TLDR (or TL;DR as it used to be known) means ‘Too Long;Didn’t Read’.
So why should you care?
Well TLDR is really important when you are composing your blog posts and web content and I’m about to tell you why.
Truth is no-one likes a wall of text
Have you ever been faced with a wall of text and just decided that life’s too short?
That’s TLDR in action.
A massive wall of text on a webpage is offputting.
Sure if you are sitting in the garden with a white wine spritzer and a copy of catch-22 then you can spend some time enjoying the experience of reading, but if you just want to find a recruitment consultant then you haven’t got enough life left to make it worth while.
Research has shown that our attention span reduced from 12.5 seconds in 2000 to 8.25 seconds in 2015 and the trend is continuing.
This means that as a blog writer you need to make sure your posts are snappy and to the point.
Otherwise your readers will drift away
Split up your text
So what can you do about it?
Well for a start you can practice writing in short, snappy sentences.
Long paragraphs of text aren’t attractive at all so you need to avoid them and make sure you use easily accessible language because the average reader won’t be wanting to read acres of jargon.
Make sure you break up your text with relevant images too that illustrate your point.
Text for your homepage
So here’s the thing – Google says you need plenty of text on your homepage to tell it what it’s about but in reality your users won’t read it. So what do you do?
You start off by getting to the point above the fold.
Above the fold means the bit you can see without scrolling.
If you check out my homepage it says quite clearly above the fold – expert professional services marketing.
If you’ve come to the wrong place then you’ll know straight away but if you have come to the right place then you’ll scroll to…
Telling people what problems you solve
Look, we don’t want to read a page full of jargon, we just want to know what you are going to do for us.
So get to the point as quick as you can, the problem, the solution, who it’s for.
So don’t dance around your handbags for half an hour before getting to the point because your TLDR readers have already left the building.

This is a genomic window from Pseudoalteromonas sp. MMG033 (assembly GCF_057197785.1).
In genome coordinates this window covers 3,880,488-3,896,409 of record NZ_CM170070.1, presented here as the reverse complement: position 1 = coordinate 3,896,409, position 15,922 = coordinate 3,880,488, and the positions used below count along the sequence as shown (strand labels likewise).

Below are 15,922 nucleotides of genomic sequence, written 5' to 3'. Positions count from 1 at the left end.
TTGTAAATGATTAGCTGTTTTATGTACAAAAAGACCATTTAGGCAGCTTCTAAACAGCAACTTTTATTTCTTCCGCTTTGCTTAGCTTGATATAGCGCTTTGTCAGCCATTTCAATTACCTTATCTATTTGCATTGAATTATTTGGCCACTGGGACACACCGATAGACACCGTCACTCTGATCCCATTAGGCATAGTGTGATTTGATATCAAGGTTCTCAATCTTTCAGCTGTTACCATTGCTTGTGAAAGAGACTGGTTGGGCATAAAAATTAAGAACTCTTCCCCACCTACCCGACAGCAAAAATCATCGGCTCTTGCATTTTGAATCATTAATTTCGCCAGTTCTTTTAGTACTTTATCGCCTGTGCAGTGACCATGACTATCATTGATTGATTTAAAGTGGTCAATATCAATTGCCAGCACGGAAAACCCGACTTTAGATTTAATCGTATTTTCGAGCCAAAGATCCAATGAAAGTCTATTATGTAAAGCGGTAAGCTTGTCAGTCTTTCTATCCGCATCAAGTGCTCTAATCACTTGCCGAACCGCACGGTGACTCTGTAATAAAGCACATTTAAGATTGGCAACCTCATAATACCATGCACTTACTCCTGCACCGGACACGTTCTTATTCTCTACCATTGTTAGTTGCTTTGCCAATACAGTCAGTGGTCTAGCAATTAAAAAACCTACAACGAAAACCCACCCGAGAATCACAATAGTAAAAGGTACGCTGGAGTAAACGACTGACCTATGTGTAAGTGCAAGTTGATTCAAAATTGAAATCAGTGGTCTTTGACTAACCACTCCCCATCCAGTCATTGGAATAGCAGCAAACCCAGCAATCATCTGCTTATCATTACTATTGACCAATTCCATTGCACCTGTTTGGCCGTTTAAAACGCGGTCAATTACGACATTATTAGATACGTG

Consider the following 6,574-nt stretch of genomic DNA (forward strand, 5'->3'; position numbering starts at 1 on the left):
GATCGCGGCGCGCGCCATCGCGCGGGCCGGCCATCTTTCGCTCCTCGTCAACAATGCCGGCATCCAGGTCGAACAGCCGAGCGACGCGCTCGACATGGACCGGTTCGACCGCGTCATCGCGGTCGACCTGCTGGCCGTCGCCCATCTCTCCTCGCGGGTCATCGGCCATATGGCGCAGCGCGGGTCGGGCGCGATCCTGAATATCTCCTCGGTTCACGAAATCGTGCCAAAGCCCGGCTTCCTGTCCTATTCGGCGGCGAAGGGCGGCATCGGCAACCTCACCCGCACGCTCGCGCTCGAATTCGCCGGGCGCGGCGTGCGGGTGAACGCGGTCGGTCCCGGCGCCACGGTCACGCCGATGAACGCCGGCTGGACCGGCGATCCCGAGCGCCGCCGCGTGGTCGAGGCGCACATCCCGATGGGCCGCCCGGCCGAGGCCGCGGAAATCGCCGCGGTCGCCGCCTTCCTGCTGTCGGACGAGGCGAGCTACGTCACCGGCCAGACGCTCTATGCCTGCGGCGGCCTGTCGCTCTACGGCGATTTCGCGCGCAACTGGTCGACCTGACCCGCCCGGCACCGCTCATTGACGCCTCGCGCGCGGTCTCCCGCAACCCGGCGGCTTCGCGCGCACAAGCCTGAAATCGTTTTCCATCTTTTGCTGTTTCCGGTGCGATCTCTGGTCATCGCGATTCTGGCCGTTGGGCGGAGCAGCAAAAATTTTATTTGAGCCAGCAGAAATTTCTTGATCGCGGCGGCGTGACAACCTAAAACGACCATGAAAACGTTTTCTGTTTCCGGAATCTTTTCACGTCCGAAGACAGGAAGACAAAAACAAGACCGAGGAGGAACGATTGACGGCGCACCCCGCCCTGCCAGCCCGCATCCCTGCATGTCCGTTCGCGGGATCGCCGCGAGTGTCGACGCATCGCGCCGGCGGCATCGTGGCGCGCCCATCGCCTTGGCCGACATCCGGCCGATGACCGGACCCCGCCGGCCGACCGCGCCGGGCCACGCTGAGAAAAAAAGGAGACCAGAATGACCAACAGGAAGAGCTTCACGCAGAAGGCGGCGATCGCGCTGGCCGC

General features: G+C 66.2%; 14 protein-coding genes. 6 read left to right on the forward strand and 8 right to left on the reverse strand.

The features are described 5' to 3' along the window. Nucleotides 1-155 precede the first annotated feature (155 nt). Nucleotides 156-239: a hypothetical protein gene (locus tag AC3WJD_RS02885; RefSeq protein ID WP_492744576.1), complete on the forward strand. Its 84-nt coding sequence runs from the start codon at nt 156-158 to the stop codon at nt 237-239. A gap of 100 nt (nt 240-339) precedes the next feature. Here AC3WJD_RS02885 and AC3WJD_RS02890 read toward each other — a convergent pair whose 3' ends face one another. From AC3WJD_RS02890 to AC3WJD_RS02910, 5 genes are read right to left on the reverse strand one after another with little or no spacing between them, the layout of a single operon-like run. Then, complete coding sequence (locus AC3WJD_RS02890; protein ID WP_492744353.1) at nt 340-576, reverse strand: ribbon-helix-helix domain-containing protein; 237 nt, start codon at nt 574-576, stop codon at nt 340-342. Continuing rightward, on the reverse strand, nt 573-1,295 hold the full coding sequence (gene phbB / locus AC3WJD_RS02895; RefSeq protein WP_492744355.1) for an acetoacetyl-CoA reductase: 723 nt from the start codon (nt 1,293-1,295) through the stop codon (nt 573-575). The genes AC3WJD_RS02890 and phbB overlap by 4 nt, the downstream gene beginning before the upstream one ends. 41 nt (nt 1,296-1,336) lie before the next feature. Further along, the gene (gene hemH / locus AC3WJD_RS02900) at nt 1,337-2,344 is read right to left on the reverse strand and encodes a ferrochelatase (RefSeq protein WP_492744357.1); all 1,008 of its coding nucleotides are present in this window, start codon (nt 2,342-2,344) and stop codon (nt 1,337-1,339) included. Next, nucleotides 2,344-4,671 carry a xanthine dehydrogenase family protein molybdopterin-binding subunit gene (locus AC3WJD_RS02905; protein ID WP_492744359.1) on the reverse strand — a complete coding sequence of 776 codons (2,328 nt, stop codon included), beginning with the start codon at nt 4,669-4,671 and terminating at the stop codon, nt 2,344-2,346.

I’d suggest that above the fold you go for your most important services.
Then as the users crolls down you provide more detail.
And when they click onto another page you give can expand your thought process.
TLDR for blog posts
Have you noticed that I answered the question right at the top of the post?
I did this for two reasons.
The first is for the TLDR people. They don’t have to read any further than line 1.
If you are going to buy from me then you probably want to know much more than just the simple answer to the question.
So I am happy to give TLDR people the answer to their question because I know that they probably aren’t going to engage with me anyway.
The second reason is for Google.
Google likes posts that answer questions, and it likes to use the answers on it’s featured snippets panels.
So if you answer the question that people are asking quickly and succinctly in the first sentence then you are much more likely to be highly placed.
TLDR is important to keep readers engaged
So in summary then the principle of TLDR is important if you want to keep readers engaged in your blog and if you want site visitors to read more on your site.
On your home page make sure you get to the point right away and make it above the fold.
For blog posts, answer the question your readers are asking straight away as this will help engagement and will also boost your SEO score for the page.
And make sure you split your text up into manageable chinks and include the odd image here and there.
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If you’d like help with your site, whether it be copywriting, marketing or anything else then give me a shout and let’s chat.